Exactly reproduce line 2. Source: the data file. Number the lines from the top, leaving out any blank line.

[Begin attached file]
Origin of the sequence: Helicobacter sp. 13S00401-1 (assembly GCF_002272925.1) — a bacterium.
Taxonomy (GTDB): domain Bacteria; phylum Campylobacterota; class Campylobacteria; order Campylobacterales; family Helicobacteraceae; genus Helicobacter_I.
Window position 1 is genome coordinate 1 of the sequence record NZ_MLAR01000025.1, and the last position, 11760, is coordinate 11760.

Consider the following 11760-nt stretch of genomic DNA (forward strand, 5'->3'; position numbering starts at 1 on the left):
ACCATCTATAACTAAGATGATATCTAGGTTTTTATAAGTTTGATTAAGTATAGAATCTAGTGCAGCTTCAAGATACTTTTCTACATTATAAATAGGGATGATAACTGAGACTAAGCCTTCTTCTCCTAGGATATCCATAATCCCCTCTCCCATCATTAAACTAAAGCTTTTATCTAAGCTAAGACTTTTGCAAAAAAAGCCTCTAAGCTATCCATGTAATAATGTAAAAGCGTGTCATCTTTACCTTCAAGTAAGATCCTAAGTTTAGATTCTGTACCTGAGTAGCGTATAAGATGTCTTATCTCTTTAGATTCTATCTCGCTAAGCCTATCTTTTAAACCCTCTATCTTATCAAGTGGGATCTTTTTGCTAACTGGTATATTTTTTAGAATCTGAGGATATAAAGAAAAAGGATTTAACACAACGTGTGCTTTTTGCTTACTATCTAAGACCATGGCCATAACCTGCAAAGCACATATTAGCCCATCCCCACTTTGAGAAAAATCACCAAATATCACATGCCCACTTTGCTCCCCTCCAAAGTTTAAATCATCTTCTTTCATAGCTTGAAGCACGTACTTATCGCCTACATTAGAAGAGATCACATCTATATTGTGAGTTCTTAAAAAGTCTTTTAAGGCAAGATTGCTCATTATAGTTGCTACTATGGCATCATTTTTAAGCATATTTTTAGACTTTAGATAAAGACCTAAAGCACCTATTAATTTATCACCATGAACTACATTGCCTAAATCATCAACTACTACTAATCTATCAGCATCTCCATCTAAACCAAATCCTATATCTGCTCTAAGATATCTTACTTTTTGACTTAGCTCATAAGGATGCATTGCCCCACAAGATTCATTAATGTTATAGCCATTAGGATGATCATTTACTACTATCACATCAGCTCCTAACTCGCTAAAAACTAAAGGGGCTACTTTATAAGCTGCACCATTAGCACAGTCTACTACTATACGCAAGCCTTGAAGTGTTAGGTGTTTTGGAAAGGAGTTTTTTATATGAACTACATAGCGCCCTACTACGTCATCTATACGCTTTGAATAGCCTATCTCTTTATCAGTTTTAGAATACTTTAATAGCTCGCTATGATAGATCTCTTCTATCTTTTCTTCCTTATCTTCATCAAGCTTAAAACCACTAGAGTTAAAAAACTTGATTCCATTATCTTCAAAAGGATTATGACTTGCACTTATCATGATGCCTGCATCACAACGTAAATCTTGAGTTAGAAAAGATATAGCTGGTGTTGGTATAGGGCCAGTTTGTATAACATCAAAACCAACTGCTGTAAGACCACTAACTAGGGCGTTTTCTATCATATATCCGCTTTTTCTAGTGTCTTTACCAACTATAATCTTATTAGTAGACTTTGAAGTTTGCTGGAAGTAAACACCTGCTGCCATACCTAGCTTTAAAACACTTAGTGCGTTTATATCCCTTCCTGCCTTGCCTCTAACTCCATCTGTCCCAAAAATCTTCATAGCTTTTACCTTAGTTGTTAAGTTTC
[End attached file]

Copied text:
Taxonomy (GTDB): domain Bacteria; phylum Campylobacterota; class Campylobacteria; order Campylobacterales; family Helicobacteraceae; genus Helicobacter_I.